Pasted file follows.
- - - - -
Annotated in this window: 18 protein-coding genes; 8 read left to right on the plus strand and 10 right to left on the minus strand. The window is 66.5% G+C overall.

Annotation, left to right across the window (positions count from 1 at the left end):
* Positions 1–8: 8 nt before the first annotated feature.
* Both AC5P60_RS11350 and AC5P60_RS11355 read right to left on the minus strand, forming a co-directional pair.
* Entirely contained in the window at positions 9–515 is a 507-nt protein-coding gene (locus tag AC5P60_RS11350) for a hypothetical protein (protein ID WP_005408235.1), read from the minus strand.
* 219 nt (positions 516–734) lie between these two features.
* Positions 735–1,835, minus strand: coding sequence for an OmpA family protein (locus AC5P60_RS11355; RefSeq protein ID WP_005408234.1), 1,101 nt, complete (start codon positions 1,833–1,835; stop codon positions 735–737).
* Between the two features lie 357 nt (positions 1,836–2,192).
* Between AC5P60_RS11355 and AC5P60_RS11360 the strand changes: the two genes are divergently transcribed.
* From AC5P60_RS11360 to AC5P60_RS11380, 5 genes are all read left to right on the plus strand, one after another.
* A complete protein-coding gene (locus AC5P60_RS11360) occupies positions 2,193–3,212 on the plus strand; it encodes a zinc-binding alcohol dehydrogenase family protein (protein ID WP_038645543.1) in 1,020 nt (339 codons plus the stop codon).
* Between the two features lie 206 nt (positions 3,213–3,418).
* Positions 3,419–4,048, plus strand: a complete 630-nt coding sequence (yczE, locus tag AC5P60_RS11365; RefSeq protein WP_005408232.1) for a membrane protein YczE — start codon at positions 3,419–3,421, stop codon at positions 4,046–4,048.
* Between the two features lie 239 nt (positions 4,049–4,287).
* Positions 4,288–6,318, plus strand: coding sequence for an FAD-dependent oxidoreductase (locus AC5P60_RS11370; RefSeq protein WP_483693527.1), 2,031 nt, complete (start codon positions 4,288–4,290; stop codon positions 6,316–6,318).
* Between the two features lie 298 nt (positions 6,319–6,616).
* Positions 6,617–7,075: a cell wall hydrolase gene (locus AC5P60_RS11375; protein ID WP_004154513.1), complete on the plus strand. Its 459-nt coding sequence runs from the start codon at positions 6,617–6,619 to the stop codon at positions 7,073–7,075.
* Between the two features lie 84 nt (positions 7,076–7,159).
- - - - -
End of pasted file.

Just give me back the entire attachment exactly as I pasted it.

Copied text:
Annotated in this window: 18 protein-coding genes; 8 read left to right on the plus strand and 10 right to left on the minus strand. The window is 66.5% G+C overall.

Annotation, left to right across the window (positions count from 1 at the left end):
* Positions 1–8: 8 nt before the first annotated feature.
* Both AC5P60_RS11350 and AC5P60_RS11355 read right to left on the minus strand, forming a co-directional pair.
* Entirely contained in the window at positions 9–515 is a 507-nt protein-coding gene (locus tag AC5P60_RS11350) for a hypothetical protein (protein ID WP_005408235.1), read from the minus strand.
* 219 nt (positions 516–734) lie between these two features.
* Positions 735–1,835, minus strand: coding sequence for an OmpA family protein (locus AC5P60_RS11355; RefSeq protein ID WP_005408234.1), 1,101 nt, complete (start codon positions 1,833–1,835; stop codon positions 735–737).
* Between the two features lie 357 nt (positions 1,836–2,192).
* Between AC5P60_RS11355 and AC5P60_RS11360 the strand changes: the two genes are divergently transcribed.
* From AC5P60_RS11360 to AC5P60_RS11380, 5 genes are all read left to right on the plus strand, one after another.
* A complete protein-coding gene (locus AC5P60_RS11360) occupies positions 2,193–3,212 on the plus strand; it encodes a zinc-binding alcohol dehydrogenase family protein (protein ID WP_038645543.1) in 1,020 nt (339 codons plus the stop codon).
* Between the two features lie 206 nt (positions 3,213–3,418).
* Positions 3,419–4,048, plus strand: a complete 630-nt coding sequence (yczE, locus tag AC5P60_RS11365; RefSeq protein WP_005408232.1) for a membrane protein YczE — start codon at positions 3,419–3,421, stop codon at positions 4,046–4,048.
* Between the two features lie 239 nt (positions 4,049–4,287).
* Positions 4,288–6,318, plus strand: coding sequence for an FAD-dependent oxidoreductase (locus AC5P60_RS11370; RefSeq protein WP_483693527.1), 2,031 nt, complete (start codon positions 4,288–4,290; stop codon positions 6,316–6,318).
* Between the two features lie 298 nt (positions 6,319–6,616).
* Positions 6,617–7,075: a cell wall hydrolase gene (locus AC5P60_RS11375; protein ID WP_004154513.1), complete on the plus strand. Its 459-nt coding sequence runs from the start codon at positions 6,617–6,619 to the stop codon at positions 7,073–7,075.
* Between the two features lie 84 nt (positions 7,076–7,159).